DB2 Basics: What Filesystems does my Database Actively Use?

If you only ever take the defaults, DB2 places all databases, data, and so forth on one filesystem – whatever filesystem is the home filesystem for the DB2 instance owner. If that is an isolated filesystem, this can be acceptable, but more often it is not, and this is a bad design. See DB2 Basics: Filesystems for DB2 on Unix and Linux Systems for more information on filesystems from that perspective.

This post is desgined to help explore an existing database to understand what directories and filesystems are in use. This is specific to Linux and UNIX, though some portions would give useful information on Windows as well.

Instance Home

As any user who has sourced the DB2 profile, this command will find the instance home directory:

$ echo $INSTHOME
/db2home/db2inst1

On AIX, to find what filesystem that corresponds to, you can use:

 df -g $INSTHOME | tail -1 | awk '{print $7}'
/db2home

On Linux, the same command would be:

$ df -h $INSTHOME|tail -1|awk '{print $6}'
/db2home

Active Paths For Each Database

After the instance home directory, there may be many paths associated with just one database. To see the paths associated with a database, you must connect to each database, and run a query:

$ db2 connect to sample

   Database Connection Information

 Database server        = DB2/AIX64 10.5.7
 SQL authorization ID   = DB2INST1
 Local database alias   = SAMPLE

$ db2 "select dbpartitionnum
, substr(type,1,22) as type
, substr(path,1,80) as path 
from sysibmadm.dbpaths"

DBPARTITIONNUM TYPE                   PATH
-------------- ---------------------- --------------------------------------------------------------------------------
             0 LOGPATH                /db2fs/backups/NODE0000/LOGSTREAM0000/
             0 DB_STORAGE_PATH        /db2fs/temp/
             0 DB_STORAGE_PATH        /db2data4/
             0 DB_STORAGE_PATH        /db2data3/
             0 DB_STORAGE_PATH        /db2data2/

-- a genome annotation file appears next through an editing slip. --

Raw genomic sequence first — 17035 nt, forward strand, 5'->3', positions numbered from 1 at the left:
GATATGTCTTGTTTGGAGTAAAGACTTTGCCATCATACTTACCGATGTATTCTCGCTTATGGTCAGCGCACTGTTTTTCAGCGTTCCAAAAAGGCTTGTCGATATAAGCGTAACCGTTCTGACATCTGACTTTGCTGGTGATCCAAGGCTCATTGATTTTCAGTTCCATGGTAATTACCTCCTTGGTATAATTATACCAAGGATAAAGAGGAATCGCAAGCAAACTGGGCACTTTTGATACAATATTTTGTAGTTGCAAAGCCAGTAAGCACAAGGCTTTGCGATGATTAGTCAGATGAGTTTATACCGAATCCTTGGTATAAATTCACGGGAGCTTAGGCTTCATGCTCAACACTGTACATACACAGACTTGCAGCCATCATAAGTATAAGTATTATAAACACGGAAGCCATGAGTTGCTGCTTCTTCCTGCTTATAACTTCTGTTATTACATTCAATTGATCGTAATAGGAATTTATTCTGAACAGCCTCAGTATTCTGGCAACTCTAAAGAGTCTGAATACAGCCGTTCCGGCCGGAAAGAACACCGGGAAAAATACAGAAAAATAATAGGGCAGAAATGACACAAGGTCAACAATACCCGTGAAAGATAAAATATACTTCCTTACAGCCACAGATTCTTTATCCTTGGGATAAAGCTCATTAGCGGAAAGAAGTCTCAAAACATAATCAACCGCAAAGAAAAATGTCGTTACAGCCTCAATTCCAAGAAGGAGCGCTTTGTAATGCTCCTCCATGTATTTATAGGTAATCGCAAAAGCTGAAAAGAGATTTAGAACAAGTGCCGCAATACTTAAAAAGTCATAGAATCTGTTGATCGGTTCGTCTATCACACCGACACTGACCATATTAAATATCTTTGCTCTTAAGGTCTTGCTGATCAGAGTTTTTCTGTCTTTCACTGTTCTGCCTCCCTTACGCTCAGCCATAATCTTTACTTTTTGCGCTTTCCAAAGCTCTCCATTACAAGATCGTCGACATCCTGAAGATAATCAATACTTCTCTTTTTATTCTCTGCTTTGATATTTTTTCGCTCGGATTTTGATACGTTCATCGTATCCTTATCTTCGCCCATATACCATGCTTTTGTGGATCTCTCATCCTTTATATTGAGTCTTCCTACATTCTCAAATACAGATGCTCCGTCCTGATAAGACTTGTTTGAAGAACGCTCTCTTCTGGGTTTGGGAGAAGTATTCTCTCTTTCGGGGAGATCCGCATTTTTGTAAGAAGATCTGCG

0 DB_STORAGE_PATH        /db2data1/
             0 DB_STORAGE_PATH        /db2data4/
             0 DB_STORAGE_PATH        /db2data3/
             0 DB_STORAGE_PATH        /db2data2/
             0 DB_STORAGE_PATH        /db2data1/
             0 LOCAL_DB_DIRECTORY     /db2home/db2inst1/NODE0000/sqldbdir/
             0 DBPATH                 /db2home/db2inst1/NODE0000/SQL00001/
             0 DBPATH                 /db2home/db2inst1/NODE0000/SQL00001/MEMBER0000/

  13 record(s) selected.

Note that the above query truncates the data to make it more readable. You may need to change the numbers in the query (22 and 80) to make sure you see the full length of the data.

Wwhat are the types of paths? That is beyond the scope of this db2basics article.

To translate that to actual filesystems, this one-line sh/awk script works well:

$ db2 -x "select path from sysibmadm.dbpaths" | while read p; do df -g $p |tail -1| awk '{ print $7 }'; done | sort -u |uniq
/db2data1
/db2data2
/db2data3
/db2data4
/db2fs/backups
/db2fs/temp
/db2home

For Linux, the one-liner would be:

$ db2 -x "select path from sysibmadm.dbpaths" | while read p; do df -h $p |tail -1| awk '{ print $6 }'; done | sort -u |uniq

Other Paths to be Aware of

In addition to the active paths for a database, and the instance home path, there are several other important paths to be aware of. Several are related to transaction logs. You can find these, if they’re defined, using:

$ db2 get db cfg for eintake |grep PATH
 Changed path to log files                  (NEWLOGPATH) =
 Overflow log path                     (OVERFLOWLOGPATH) =
 Mirror log path                         (MIRRORLOGPATH) =
 Failover log archive path                (FAILARCHPATH) =
$ db2 get db cfg for eintake |grep LOGARCHMETH |grep DISK
 First log archive method                 (LOGARCHMETH1) = DISK:/db2fs/arch_logs/

The location of the DIAGPATH is also important, and can be found using:

$ db2 get dbm cfg |grep DIAGPATH
 Diagnostic data directory path               (DIAGPATH) = /db2home/db2inst1/sqllib/db2dump/
 Current member resolved DIAGPATH                        = /db2home/db2inst1/sqllib/db2dump/
 Alternate diagnostic data directory path (ALT_DIAGPATH) =
 Current member resolved ALT_DIAGPATH                    =

While not actively required by the database should it be restored to another location, the locations of recent backups can be important. They can be obtained using:

db2 -x "select distinct(location) 
from sysibmadm.db_history 
where operation='B' 
with ur"

This is a one-liner to gather the filesystems from that on AIX:

$ db2 -x "select distinct(location) from sysibmadm.db_history where operation='B' with ur" | while read p; do df -g $p| tail -1 | awk '{print $7}'; done |sort -u |uniq
/db2fs/backups

On Linux, this should work:

$ db2 -x "select distinct(location) from sysibmadm.db_history where operation='B' with ur" | while read p; do df -h $p| tail -1 | awk '{print $6}'; done |sort -u |uniq 

Finally, don’t forget to look for the location of scripts and their output that are executed from cron or other scheduling tools. Staging locations that data files are moved to before loading may be important, as may be administrative scripts regularly executed against the database. These may be obvious from the crontab or enterprise scheduling tools.

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